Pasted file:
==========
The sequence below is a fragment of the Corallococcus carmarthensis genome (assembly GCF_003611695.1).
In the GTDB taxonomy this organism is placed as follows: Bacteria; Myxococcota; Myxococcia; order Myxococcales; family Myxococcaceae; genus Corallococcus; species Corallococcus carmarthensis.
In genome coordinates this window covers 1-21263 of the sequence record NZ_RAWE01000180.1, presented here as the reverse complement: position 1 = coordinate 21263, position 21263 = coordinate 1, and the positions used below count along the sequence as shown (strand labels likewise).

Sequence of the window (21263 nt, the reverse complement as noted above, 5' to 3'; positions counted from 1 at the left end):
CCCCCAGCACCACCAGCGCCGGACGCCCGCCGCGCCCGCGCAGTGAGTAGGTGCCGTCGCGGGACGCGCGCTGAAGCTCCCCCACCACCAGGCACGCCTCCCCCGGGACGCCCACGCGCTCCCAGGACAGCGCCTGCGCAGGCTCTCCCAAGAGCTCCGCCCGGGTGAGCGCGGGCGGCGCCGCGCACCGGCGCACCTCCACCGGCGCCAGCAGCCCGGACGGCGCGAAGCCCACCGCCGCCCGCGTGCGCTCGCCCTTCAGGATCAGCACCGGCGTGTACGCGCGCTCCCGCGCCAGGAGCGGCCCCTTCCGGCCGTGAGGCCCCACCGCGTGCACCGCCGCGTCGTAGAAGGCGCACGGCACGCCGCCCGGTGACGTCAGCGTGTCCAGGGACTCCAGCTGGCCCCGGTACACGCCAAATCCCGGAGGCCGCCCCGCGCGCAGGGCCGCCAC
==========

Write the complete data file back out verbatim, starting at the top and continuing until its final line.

The sequence below is a fragment of the Corallococcus carmarthensis genome (assembly GCF_003611695.1).
In the GTDB taxonomy this organism is placed as follows: Bacteria; Myxococcota; Myxococcia; order Myxococcales; family Myxococcaceae; genus Corallococcus; species Corallococcus carmarthensis.
In genome coordinates this window covers 1-21263 of the sequence record NZ_RAWE01000180.1, presented here as the reverse complement: position 1 = coordinate 21263, position 21263 = coordinate 1, and the positions used below count along the sequence as shown (strand labels likewise).

Sequence of the window (21263 nt, the reverse complement as noted above, 5' to 3'; positions counted from 1 at the left end):
CCCCCAGCACCACCAGCGCCGGACGCCCGCCGCGCCCGCGCAGTGAGTAGGTGCCGTCGCGGGACGCGCGCTGAAGCTCCCCCACCACCAGGCACGCCTCCCCCGGGACGCCCACGCGCTCCCAGGACAGCGCCTGCGCAGGCTCTCCCAAGAGCTCCGCCCGGGTGAGCGCGGGCGGCGCCGCGCACCGGCGCACCTCCACCGGCGCCAGCAGCCCGGACGGCGCGAAGCCCACCGCCGCCCGCGTGCGCTCGCCCTTCAGGATCAGCACCGGCGTGTACGCGCGCTCCCGCGCCAGGAGCGGCCCCTTCCGGCCGTGAGGCCCCACCGCGTGCACCGCCGCGTCGTAGAAGGCGCACGGCACGCCGCCCGGTGACGTCAGCGTGTCCAGGGACTCCAGCTGGCCCCGGTACACGCCAAATCCCGGAGGCCGCCCCGCGCGCAGGGCCGCCAC